- Jovic claims that according to a detailed analysis of the survey carried out by the Faculty of Political Sciences in Zagreb during the first multi-party elections in Croatia, only 15 percent of Croats were in favour of full and unconditional independence, while 64 percent were in favour of a confederate restitution of Yugoslavia. The war that ensued was the result of the desire of a specific part of the elites of that time, identity creators and nationalist political leaders to separate Croats from Yugoslavia and Serbs and Serbs from Croats (and in some cases, from Yugoslavia (Jović 2017,13-14). We do not support the stance taken by D. Jovic. We can’t think of a case when a confederation of states was long-lasting (Switzerland is a confederation in name only). Confederation is just a first step towards independence. We believe that the confederation equaled independence in 1990. In 1990, in the post communist period, Croats did not just fall in love with Yugoslavia and rejected the decades-long strife of their ancestors for an independent Croatian state. It was a planned slow move to independence. In this paper, we have aimed to prove that the desire of Croats for an independent state has existed even before 1918 and the formation of the Kingdom of Serbs, Croats and Slovenes. The Croats were constituted as a nation and only moved from the Austro-Hungarian Empire to the Kingdom of the SHS. As indicated by the national prefix in the partie’s names: the Croatian Peasant Party, the Croatian Party of Rights, the Croatian Union, their objective was to show that they represent a specific nation. It completely disregarded that the history of Yugoslavia between the two wars, was not only a history of conflict, but also a history of continuous attempts to reach a compromise between, primarily, Serbs and Croats (Јовић 2017,109-110). The Croatian Peasant Party cooperated with the government, the People’s Radical Party and finally with the opposition, the Democratic Party. How come it worked with everybody? Was it because of tax exemptions, foreign policies, road construction, electrification plans? The answer is negative. The reason behind it was that The People’s Radical Party was more often the ruling party while the Democratic Party recognized the national distinctiveness of Croats and the federation as the state organization, which was of immense interest to Croats. Let’s presume what would have happened had Croatia declared independence in 1991, if the war hadn’t broken out, and they didn’t have the recognition of the international community and the rest of the SFRY, following referendum in which Croats reached a consensus that Croatia would become an independent state. They would have blocked the central authorities on the territory of the Croatian Federal Republic. They would not send their citizens to federal army. They would not participate in federal sports leagues. They would not send their athletes to national teams. They would not send their political representatives to federal institutions. They would not pay money to mutual funds. Nontheless, they did have their own republican bodies, the parliament, the president, the prime minister, the police. Moreover, they formed military units, the National Guard Corps. We can only imagine a campaign favouring independence in Croatian media. What if republican authorities took control of Croatian borders, and if there were sporadic altercations, would a single Serb be allowed to enter. During the phase one, Croatia would not even need recognition, but if the world powers saw the mood among the population, they would certainly take it into account.The supportets of SFRY often point to the referendum and ambiguous question the population was asked. In the referendum held on May 19, 1991, the citizens of Croatia were asked two questions: are you in favor of the Republic of Croatia, as a sovereign and independent state, guaranteeing cultural autonomy and all civil rights to Serbs and members of other nationalities in Croatia, with right to join the sovereign countries with other republics (according to the proposal of the Republic of Croatia and the Republic of Slovenia to resolve the state crisis of the SFRY)? The second question was: are you in favor of the Republic of Croatia remaining in Yugoslavia as a federal state (according to the proposal of the Republic of Serbia and the Socialist Republic of Montenegro to resolve the state crisis in the SFRY?). In response to the first question, 93.24% of those who voted in the referendum (83.56% of those with the right to vote) answered yes and 4.15% answered no. When it comes to the second question, 5.38% of citizens voted in favour, and against 92.18%. The citizens of Croatia have clearly stated that Croatia should remain in Yugoslavia. This is a valid point, but something that is not emphasized is: that on the same occasion, they declared themselves in favor of the prospect for Croatia to enter into a confederate status with other Yugoslav republics. Thus, it would guarantee cultural autonomy and all civil rights for Serbs and members of others nationalities in Croatia (Јовић 2017,221-222). Croats knew what the referendum was about, that it was a referendum on complete independence. If it had not been the case, the referendum would not have even been organized. They would have been happy with their standing in Yugoslavia and the question wouldn’t have been raised and a referendum organized. Besides if they had been cheated on the referendum, why don’t they return to a union today and initiate the foundation of a new Yugoslavia? They got the independence, but they discovered they were not better off. Together we were better off, and in the future, we will have a bigger territory, greater population, a powerful army. We would have more success in sport. But no parliamentary party in Croatia is thinking in that direction. We will analyze the situation in Catalonia and Scotland where there are movements for independence and draw a parallel with Croatia. Catalan athletes play for Spanish national team in basketball, football, handball, or water polo. Political parties based in Madrid operate in Catalonia alongside separatist parties and have the influence similar to the People’s Party and the Socialist Party.There is no consensus on independence among Catalan population. Which parties based in Belgrade acted in Croatia as part of the SFRY, following the dissintegration of the Communist Party of Yugoslavia. Can we imagine the Serbian Radical Party acting in Croatia or the Socialist Party of Serbia, the Serbian Renewal Movement, or the Democratic Party? If we disregard Serbs in Croatia, how many Croats would vote for Belgrade based parties. In Scotland, the ruling Scottish National Party has been advocating for Scottish independence through non-violent, political means and by elections since it was founded in 1934. Although the SNP is in favor of an independent Scotland, it is running at the UK level and has MPs in the UK Parliament. There is no consensus on independence in Scotland, which is important for the survival of Great Britain.In Scotland, the most powerful British parties are London based, such as the Conservative Party and the Labor Party. The Prime Minister of Great Britain in 1997 was a Scott, Tony Blair and in 2010 Scott Gordon Brown, both Labor. Croats Ante Markovic and Stjepan Mesic held important positions in the SFRY in the late 1980s and early 1990s, and even then, Croats were not happy. There are no paramilitary units in either Catalonia or Scotland. They existed in Croatia in the 1990s. In a democratic Yugoslavia nationalism would be allowed but violence would be stopped. Nationalists would be offered democratic means to fight for secession (the same means separatist parties in liberal democracies have), but any attempt to start a civil war would be thwarted by effective police and military action. (Јовић 2003,66). Imagine this situation, the Croatian Democratic Union (HDZ) is in power in Croatia and nonviolently advocates independence with Ustasha iconography. They have the control of the state television, claiming that they are Serb-enslaved, economically exploited. They introduce the kuna as a monetary unit, and the Croats are still in the federal army if they haven’t decided to boycott. And if the HDZ changes its way of fighting and it becomes necessary for the Croats in the army to intervene against their compatriots? Police in Croatia which is an even more homogeneous formation to intervene against their compatriots? Both options are hardly conceivable. Then who should intervene, the Serbs with the army and the police? Slovenians, Bosnian Muslims, Macedonians, Montenegrins along with Serbs. A difficult situation, some members of these nations might participate, but there would certainly be no consensus on this, which would create numerous problems. The Croats started their path towards independence before 1918 and the formation of the Kingdom of Serbs, Croats and Slovene. In their time as part of the Kingdom of Serbs, Croats and Slovenes they demanded for a Croatian federal unit, then theyfounded the Banovina Hratska in 1939 within the Kingdom of Yugoslavia. In 1941 they were a part of NDH, from 1945 they were part of communist Yugoslavia until the referendum of1991 and the recognition of independent Croatia in 1992.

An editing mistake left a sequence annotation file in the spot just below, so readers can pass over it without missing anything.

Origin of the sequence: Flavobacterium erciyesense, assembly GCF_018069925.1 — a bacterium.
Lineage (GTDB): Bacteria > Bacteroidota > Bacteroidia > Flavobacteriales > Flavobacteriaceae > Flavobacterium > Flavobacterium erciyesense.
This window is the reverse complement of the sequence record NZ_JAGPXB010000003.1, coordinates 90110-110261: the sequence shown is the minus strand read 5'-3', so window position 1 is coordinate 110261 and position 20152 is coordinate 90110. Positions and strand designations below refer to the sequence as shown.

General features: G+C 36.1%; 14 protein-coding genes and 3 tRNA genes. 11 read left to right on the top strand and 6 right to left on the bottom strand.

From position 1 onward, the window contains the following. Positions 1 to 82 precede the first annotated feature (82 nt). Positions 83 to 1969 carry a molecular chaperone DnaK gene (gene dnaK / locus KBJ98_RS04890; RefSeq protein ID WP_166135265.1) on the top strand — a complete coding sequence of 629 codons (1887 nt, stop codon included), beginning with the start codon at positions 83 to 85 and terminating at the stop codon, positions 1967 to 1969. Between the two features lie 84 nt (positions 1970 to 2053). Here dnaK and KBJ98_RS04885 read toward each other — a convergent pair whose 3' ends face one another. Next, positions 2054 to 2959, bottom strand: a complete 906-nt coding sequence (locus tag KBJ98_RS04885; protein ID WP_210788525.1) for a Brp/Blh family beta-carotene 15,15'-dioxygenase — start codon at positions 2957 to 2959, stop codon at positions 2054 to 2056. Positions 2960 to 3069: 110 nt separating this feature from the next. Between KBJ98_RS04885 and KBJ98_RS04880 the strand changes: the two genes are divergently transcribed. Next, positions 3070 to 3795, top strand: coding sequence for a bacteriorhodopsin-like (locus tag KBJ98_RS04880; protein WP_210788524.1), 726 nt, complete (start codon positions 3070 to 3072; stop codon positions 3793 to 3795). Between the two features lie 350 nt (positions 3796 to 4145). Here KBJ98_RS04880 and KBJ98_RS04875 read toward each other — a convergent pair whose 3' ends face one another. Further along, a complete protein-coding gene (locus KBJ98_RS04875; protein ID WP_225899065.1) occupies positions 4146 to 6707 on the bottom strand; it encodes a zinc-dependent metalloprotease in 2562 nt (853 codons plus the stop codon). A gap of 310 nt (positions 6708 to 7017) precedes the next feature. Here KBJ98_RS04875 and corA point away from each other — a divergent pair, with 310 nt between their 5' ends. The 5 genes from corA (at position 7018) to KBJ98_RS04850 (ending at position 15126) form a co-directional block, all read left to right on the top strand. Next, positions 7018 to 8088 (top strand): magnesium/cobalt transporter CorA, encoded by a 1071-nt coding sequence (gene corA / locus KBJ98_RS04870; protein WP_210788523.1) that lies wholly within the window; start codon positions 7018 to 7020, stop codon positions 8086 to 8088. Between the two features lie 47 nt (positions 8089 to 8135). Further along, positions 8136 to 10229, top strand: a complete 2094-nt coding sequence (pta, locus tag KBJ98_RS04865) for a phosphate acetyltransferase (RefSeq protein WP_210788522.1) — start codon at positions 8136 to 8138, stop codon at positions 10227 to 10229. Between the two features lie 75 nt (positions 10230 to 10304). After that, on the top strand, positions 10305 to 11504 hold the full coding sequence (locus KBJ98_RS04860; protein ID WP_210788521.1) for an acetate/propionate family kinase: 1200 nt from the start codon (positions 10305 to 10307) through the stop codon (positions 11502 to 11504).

PERIODICS Political Review 2/2020 2/2020 УДК 323.173(497.13)“1918/1991“ 91-112